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Publication #ENH437

Ginkgo biloba 'Princeton Sentry': 'Princeton Sentry' Maidenhair Tree1

Edward F. Gilman and Dennis G. Watson2

Introduction

This male cultivar of Ginkgo is practically pest-free, resistant to storm damage, and casts light shade due to the narrow crown. It has a dense, fat columnar form growing to about 65 feet tall with a 15 to 20-foot-wide crown. It makes a durable street tree where there is limited vertical overhead space. Other narrow upright cultivars include `Fairmont' and `Fastigiata'. Ginkgo tolerates most soil, including compacted, and alkaline. The tree is easily transplanted and has a vivid yellow fall color which is second to none in brilliance, even in the south. However, leaves fall quickly and the fall color show is short.

Figure 1. 

Middle-aged Ginkgo biloba 'Princeton Sentry': 'Princeton Sentry' Maidenhair Tree


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General Information

Scientific name: Ginkgo biloba
Pronunciation: GINK-go bye-LOE-buh
Common name(s): 'Princeton Sentry' Maidenhair Tree, `Princeton Sentry' Ginkgo
Family: Ginkgoaceae
USDA hardiness zones: 3B through 8A (Fig. 2)
Origin: not native to North America
Invasive potential: little invasive potential
Uses: street without sidewalk; sidewalk cutout (tree pit); tree lawn > 6 ft wide; urban tolerant; highway median; Bonsai; tree lawn 4-6 feet wide
Availability: somewhat available, may have to go out of the region to find the tree

Figure 2. 

Range


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Description

Height: 50 to 65 feet
Spread: 15 to 20 feet
Crown uniformity: symmetrical
Crown shape: columnar, upright/erect
Crown density: dense
Growth rate: fast
Texture: medium

Foliage

Leaf arrangement: alternate (Fig. 3)
Leaf type: simple
Leaf margin: lobed
Leaf shape: fan-shaped
Leaf venation: parallel, palmate
Leaf type and persistence: deciduous
Leaf blade length: 2 to 4 inches
Leaf color: green
Fall color: yellow
Fall characteristic: showy

Flower

Flower color: green
Flower characteristics: not showy

Fruit

Fruit shape: no fruit
Fruit length: no fruit
Fruit covering: no fruit
Fruit color: no fruit
Fruit characteristics: no fruit

Trunk and Branches

Trunk/bark/branches: branches don't droop; showy; typically one trunk; thorns
Pruning requirement: little required
Breakage: resistant
Current year twig color: brown, gray
Current year twig thickness: medium, thick
Wood specific gravity: unknown

Culture

Light requirement: full sun, partial sun or partial shade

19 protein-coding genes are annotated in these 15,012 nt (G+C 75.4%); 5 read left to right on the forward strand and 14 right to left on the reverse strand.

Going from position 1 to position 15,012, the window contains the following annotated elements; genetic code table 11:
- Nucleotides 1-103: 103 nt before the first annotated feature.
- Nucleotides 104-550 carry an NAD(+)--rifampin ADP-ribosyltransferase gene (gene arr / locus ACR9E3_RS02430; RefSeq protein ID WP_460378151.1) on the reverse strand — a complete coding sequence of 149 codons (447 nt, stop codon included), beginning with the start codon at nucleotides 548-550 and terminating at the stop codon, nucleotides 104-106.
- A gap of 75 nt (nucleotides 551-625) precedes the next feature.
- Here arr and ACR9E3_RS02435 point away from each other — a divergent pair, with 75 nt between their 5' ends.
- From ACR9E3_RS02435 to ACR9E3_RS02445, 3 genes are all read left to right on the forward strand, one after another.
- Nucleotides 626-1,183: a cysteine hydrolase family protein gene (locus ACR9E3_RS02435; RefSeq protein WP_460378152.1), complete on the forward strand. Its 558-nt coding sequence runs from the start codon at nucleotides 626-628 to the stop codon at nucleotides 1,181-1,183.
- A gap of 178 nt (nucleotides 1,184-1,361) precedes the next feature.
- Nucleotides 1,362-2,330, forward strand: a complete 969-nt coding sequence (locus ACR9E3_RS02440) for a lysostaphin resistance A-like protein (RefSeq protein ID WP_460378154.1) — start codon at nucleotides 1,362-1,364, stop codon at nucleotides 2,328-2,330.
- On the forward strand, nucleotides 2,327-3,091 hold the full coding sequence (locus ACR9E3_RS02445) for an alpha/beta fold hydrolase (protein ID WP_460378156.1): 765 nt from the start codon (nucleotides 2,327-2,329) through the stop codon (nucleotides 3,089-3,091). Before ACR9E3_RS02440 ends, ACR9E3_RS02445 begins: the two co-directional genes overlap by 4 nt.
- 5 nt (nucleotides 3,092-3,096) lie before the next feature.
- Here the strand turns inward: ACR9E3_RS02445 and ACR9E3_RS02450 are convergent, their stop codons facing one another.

Soil tolerances: sand; loam; clay; acidic; alkaline; well-drained; occasionally wet
Drought tolerance: high
Aerosol salt tolerance: moderate

Other

Roots: not a problem
Winter interest: yes
Outstanding tree: yes
Ozone sensitivity: unknown
Verticillium wilt susceptibility: resistant
Pest resistance: free of serious pests and diseases

Figure 3. 

Foliage


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Use and Management

Ginkgo may grow extremely slow for several years after planting, but will then pick up and grow at a moderate rate, particularly if it receives an adequate supply of water and some fertilizer. But do not overwater or plant in a poorly-drained area. Very tolerant of urban soils and pollution, Ginkgo could be used more in USDA hardiness zone 7 but is not recommended in central and southern Texas or Oklahoma due to summer heat. Adapted for use as a street tree, even in confined soil spaces. Some early pruning to form one central leader and to eliminate vigorous upright branches is helpful.

There are several other cultivars: `Autumn Gold' - male, fruitless, bright gold fall color and rapid growth rate; `Fairmont' - upright, oval to pyramidal form; `Fastigiata' - male, fruitless, upright growth; `Laciniata' - leaf margins deeply divided; `Lakeview' - male, fruitless, compact broad conical form; `Mayfield' - male, upright fastigiate (columnar) growth; `Pendula' - pendent branches; `Santa Cruz' - umbrella-shaped, `Variegata' - variegated leaves.

Propagation is by seed or grafting males.

Pests and Diseases

This tree is pest-free and considered resistant to gypsy moth.

Footnotes

1.

This document is ENH437, one of a series of the Environmental Horticulture, Florida Cooperative Extension Service, Institute of Food and Agricultural Sciences, University of Florida. Original publication date November 1993. Revised December 2006. Reviewed May 2011. Visit the EDIS website at http://edis.ifas.ufl.edu.

2.

Edward F. Gilman, professor, Environmental Horticulture Department; Dennis G. Watson, former associate professor, Agricultural Engineering Department, Cooperative Extension Service, Institute of Food and Agricultural Sciences, University of Florida, Gainesville FL 32611.


The Institute of Food and Agricultural Sciences (IFAS) is an Equal Opportunity Institution authorized to provide research, educational information and other services only to individuals and institutions that function with non-discrimination with respect to race, creed, color, religion, age, disability, sex, sexual orientation, marital status, national origin, political opinions or affiliations. For more information on obtaining other UF/IFAS Extension publications, contact your county's UF/IFAS Extension office.

U.S. Department of Agriculture, UF/IFAS Extension Service, University of Florida, IFAS, Florida A & M University Cooperative Extension Program, and Boards of County Commissioners Cooperating. Nick T. Place, dean for UF/IFAS Extension.